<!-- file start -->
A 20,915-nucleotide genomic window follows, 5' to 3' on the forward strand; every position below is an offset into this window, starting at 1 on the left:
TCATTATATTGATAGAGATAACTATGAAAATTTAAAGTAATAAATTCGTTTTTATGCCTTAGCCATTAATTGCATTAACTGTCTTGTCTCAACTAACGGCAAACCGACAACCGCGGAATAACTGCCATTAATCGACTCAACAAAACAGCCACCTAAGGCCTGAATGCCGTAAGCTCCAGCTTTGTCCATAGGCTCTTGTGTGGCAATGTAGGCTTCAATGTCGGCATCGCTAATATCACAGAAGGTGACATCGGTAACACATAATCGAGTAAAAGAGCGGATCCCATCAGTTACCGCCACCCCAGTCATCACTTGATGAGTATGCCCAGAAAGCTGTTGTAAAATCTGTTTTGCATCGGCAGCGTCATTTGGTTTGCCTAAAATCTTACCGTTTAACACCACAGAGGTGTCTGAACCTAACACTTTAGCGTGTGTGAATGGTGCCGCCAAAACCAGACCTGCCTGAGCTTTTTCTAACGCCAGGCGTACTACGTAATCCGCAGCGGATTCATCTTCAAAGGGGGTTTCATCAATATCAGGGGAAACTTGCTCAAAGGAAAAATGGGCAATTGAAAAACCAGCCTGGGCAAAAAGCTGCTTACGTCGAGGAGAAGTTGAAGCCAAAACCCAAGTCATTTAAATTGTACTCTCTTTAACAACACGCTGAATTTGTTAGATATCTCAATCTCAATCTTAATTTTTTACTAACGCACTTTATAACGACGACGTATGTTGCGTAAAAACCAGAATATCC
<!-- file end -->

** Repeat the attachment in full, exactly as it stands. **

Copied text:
A 20,915-nucleotide genomic window follows, 5' to 3' on the forward strand; every position below is an offset into this window, starting at 1 on the left:
TCATTATATTGATAGAGATAACTATGAAAATTTAAAGTAATAAATTCGTTTTTATGCCTTAGCCATTAATTGCATTAACTGTCTTGTCTCAACTAACGGCAAACCGACAACCGCGGAATAACTGCCATTAATCGACTCAACAAAACAGCCACCTAAGGCCTGAATGCCGTAAGCTCCAGCTTTGTCCATAGGCTCTTGTGTGGCAATGTAGGCTTCAATGTCGGCATCGCTAATATCACAGAAGGTGACATCGGTAACACATAATCGAGTAAAAGAGCGGATCCCATCAGTTACCGCCACCCCAGTCATCACTTGATGAGTATGCCCAGAAAGCTGTTGTAAAATCTGTTTTGCATCGGCAGCGTCATTTGGTTTGCCTAAAATCTTACCGTTTAACACCACAGAGGTGTCTGAACCTAACACTTTAGCGTGTGTGAATGGTGCCGCCAAAACCAGACCTGCCTGAGCTTTTTCTAACGCCAGGCGTACTACGTAATCCGCAGCGGATTCATCTTCAAAGGGGGTTTCATCAATATCAGGGGAAACTTGCTCAAAGGAAAAATGGGCAATTGAAAAACCAGCCTGGGCAAAAAGCTGCTTACGTCGAGGAGAAGTTGAAGCCAAAACCCAAGTCATTTAAATTGTACTCTCTTTAACAACACGCTGAATTTGTTAGATATCTCAATCTCAATCTTAATTTTTTACTAACGCACTTTATAACGACGACGTATGTTGCGTAAAAACCAGAATATCC